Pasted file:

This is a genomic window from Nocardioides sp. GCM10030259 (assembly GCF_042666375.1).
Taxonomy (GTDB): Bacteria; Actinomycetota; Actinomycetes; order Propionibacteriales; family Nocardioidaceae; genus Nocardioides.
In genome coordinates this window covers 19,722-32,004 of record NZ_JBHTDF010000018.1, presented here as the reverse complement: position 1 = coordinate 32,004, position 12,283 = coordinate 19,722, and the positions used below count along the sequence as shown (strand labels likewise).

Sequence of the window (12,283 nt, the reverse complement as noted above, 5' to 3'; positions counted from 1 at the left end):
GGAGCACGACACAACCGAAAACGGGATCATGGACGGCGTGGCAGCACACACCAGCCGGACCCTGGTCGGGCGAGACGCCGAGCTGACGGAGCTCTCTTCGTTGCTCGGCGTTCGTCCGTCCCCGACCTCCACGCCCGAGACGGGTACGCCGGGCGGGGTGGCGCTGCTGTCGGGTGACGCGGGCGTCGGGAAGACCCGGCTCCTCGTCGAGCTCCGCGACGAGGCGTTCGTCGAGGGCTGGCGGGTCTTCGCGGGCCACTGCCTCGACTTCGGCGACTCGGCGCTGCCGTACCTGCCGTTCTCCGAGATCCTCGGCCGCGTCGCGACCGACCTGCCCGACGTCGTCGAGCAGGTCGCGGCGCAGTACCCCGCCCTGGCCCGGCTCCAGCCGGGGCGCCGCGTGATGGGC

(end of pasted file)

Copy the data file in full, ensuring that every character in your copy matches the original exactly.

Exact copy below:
This is a genomic window from Nocardioides sp. GCM10030259 (assembly GCF_042666375.1).
Taxonomy (GTDB): Bacteria; Actinomycetota; Actinomycetes; order Propionibacteriales; family Nocardioidaceae; genus Nocardioides.
In genome coordinates this window covers 19,722-32,004 of record NZ_JBHTDF010000018.1, presented here as the reverse complement: position 1 = coordinate 32,004, position 12,283 = coordinate 19,722, and the positions used below count along the sequence as shown (strand labels likewise).

Sequence of the window (12,283 nt, the reverse complement as noted above, 5' to 3'; positions counted from 1 at the left end):
GGAGCACGACACAACCGAAAACGGGATCATGGACGGCGTGGCAGCACACACCAGCCGGACCCTGGTCGGGCGAGACGCCGAGCTGACGGAGCTCTCTTCGTTGCTCGGCGTTCGTCCGTCCCCGACCTCCACGCCCGAGACGGGTACGCCGGGCGGGGTGGCGCTGCTGTCGGGTGACGCGGGCGTCGGGAAGACCCGGCTCCTCGTCGAGCTCCGCGACGAGGCGTTCGTCGAGGGCTGGCGGGTCTTCGCGGGCCACTGCCTCGACTTCGGCGACTCGGCGCTGCCGTACCTGCCGTTCTCCGAGATCCTCGGCCGCGTCGCGACCGACCTGCCCGACGTCGTCGAGCAGGTCGCGGCGCAGTACCCCGCCCTGGCCCGGCTCCAGCCGGGGCGCCGCGTGATGGGC